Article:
Fates Worse Than Death: The New Adventures of Tarzan

Guatemala: jungle land of mystery! Homeland of the lost Maya! Cradle of secrets! It is to this land that Major Martling brings his expedition in search of the Green Goddess, a mysterious idol said to contain an unknown but highly potent explosive formula, as well as a fortune in jewels. Along with his daughter Alice and her fiancé Gordon, Martling is accompanied by his friend Lord Greystoke, who has some experience in the wilderness himself. Greystoke has come to Guatemala to find his old friend Lieutenant D’Arnot, a pilot who crash-landed in the Central American jungle.

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Of course there are complications: in addition to the typical jungle perils of wild animals and hostile natives, Martling is hounded by Raglan, a rival explorer in the employ of a munitions company that hopes to recover the explosive formula for its own use. In addition, both parties are being shadowed by a mysterious woman, Ula, who claims to be the widow of D’Arnot’s co-pilot, and who seems to have unfinished business with Raglan. She tries to foil Raglan’s plans, but is she on Martling’s side? What is her real aim?

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Deep in the jungle lies the Dead City, home to a tribe and a cult that is very much alive, worshiping the Goddess under the leadership of a tiger-striped high priestess. They threaten Martling’s party with sacrifice, even as Raglan steals the idol while the cultists are distracted. Were Martling and his party alone, this might be their end, but Lord Greystoke is not just the worldly traveler he appears to be: he is also Tarzan, Lord of the Jungle! Through an action-packed twelve chapters that includes fights with jungle cats, explosions, gunfights, espionage, and more, Tarzan and Martling race to recover the idol before Raglan can get it onto a ship bound to Europe, all while fending off the vengeful natives and the hooded warriors who will likewise stop at nothing to recover their Goddess, in The New Adventures of Tarzan!

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I’ll admit I had a hard time getting into The New Adventures of Tarzan at first, for a couple of reasons. In the copy I was watching, the sound started out kind of fuzzy, making it hard to hear the dialogue, and there is a lot of exposition to get out of the way, with numerous characters and their histories and motivations being introduced. Because The New Adventures was based on storylines from Edgar Rice Burroughs’ Tarzan novels (although not directly on any one novel), it is less streamlined than many later serials, and the accumulation of multiple subplots and shifting settings feels surprisingly modern, like an overstuffed summer blockbuster.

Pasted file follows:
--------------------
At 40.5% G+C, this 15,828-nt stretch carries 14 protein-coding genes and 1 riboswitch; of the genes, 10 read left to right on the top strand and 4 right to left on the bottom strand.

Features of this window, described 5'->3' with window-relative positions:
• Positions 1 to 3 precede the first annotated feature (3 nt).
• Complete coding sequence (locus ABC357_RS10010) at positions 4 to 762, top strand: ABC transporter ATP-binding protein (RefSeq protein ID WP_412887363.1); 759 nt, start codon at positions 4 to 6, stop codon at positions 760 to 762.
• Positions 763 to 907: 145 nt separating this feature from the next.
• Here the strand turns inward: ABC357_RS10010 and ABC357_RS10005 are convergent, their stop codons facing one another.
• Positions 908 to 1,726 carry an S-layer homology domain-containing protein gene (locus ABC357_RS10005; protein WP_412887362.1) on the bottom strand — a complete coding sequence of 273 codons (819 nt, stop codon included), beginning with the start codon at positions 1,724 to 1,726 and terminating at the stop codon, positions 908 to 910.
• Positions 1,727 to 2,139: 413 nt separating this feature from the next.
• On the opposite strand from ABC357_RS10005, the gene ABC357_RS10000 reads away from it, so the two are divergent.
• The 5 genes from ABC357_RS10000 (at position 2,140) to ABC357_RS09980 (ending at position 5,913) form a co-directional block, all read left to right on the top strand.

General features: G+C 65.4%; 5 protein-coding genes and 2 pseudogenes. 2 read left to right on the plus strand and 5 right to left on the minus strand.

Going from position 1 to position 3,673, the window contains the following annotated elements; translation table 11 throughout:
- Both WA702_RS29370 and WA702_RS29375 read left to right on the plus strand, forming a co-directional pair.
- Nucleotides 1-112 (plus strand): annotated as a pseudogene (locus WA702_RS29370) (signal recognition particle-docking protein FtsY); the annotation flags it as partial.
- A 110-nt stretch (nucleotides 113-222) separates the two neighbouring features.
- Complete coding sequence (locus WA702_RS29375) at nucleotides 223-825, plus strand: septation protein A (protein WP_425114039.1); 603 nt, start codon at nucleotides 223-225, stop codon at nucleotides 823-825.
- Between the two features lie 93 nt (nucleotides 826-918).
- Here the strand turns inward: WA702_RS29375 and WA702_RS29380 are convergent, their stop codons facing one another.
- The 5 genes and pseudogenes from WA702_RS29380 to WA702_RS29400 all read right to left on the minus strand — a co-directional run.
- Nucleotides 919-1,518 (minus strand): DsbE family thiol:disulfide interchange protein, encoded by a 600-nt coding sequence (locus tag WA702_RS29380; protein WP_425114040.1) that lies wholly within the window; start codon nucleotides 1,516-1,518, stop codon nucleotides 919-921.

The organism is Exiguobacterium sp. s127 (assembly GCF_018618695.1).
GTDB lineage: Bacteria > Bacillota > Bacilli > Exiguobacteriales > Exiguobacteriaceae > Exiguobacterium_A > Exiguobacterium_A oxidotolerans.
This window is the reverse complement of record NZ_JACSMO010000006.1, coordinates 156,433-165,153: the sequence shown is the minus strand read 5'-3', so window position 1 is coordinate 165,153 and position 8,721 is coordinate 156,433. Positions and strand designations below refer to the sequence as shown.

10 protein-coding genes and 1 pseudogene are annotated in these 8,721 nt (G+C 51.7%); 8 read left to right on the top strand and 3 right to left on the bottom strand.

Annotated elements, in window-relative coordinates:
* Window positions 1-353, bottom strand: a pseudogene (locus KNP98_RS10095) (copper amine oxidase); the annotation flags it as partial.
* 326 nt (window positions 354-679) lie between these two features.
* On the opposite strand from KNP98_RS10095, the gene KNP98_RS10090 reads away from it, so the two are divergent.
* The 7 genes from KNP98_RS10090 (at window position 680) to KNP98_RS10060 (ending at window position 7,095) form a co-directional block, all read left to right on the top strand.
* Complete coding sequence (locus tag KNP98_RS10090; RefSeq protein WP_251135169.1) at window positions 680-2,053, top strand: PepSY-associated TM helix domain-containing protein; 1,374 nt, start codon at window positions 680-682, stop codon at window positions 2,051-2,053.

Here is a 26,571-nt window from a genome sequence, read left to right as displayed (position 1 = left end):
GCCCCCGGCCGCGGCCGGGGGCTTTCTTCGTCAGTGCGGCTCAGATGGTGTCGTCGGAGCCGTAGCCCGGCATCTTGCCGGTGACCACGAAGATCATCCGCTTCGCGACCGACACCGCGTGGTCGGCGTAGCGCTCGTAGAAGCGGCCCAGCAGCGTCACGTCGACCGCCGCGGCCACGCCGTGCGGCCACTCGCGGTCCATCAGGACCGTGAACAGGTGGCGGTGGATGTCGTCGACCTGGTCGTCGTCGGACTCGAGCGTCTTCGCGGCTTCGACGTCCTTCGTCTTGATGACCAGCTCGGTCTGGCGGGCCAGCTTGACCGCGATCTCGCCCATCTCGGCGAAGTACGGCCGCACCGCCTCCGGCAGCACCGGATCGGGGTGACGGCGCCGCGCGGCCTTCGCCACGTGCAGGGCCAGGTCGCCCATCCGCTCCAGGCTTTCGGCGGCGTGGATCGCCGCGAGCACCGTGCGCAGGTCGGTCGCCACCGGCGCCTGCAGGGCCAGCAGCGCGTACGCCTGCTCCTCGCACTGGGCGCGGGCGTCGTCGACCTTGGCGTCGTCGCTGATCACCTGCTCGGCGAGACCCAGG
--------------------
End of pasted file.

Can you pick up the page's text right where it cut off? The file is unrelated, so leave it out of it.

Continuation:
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The first chapter is also forty minutes long, and contains several set pieces that could easily have been cliffhangers between chapters (Tarzan wrestles with crocodiles in a river, and later saves Major Martling’s daughter from a snare that suspends her over a jaguar pit). I have grown so accustomed to the rhythms of the serial that when these crises were resolved without chapter breaks and the chapter crept toward twenty-five, thirty, and thirty-five minutes in length, I started to wonder if the DVD producers had edited out all the chapter breaks (a move that would compromise this project, to say the least). But no, the first chapter is just extra-long, and does eventually end on a cliffhanger, like the other, shorter chapters.

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I’m glad I stuck it out, however, as once the slow engine of story got underway and the excess baggage of characters and subplots was shed, The New Adventures of Tarzan turned out to be an engaging serial with a variety of colorful settings and some exciting action sequences. The main conflict, in which a well-intentioned, patriotic explorer and an unscrupulous mercenary fight over an ancient, powerful artifact, recalls both the 1933 Perils of Pauline and, of course, the later Raiders of the Lost Ark. (There’s also Martling’s notebook which contains the code necessary to open the idol, and which changes hands several times.)

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Much of the serial was filmed on location in Guatemala, including Chichicastenango and the ruins of Tikal, by producer Ashton Dearholt; the conditions turned out to be almost as difficult for the cast and crew as for the characters on screen, with illness and bad weather taking their toll. The role of Raglan, credited to Dan Castello, was actually played by Dearholt himself after Castello had to drop out early on. The expense and danger of the production mostly end up on the screen, however. The big cats Tarzan fights are real (at least up until the moment an obviously stuffed cat is thrown down; some of these fights are better edited than others); the giant waterfalls over which characters (or, again, their dummy stand-ins) plunge are suitably impressive, giving the film an epic scope.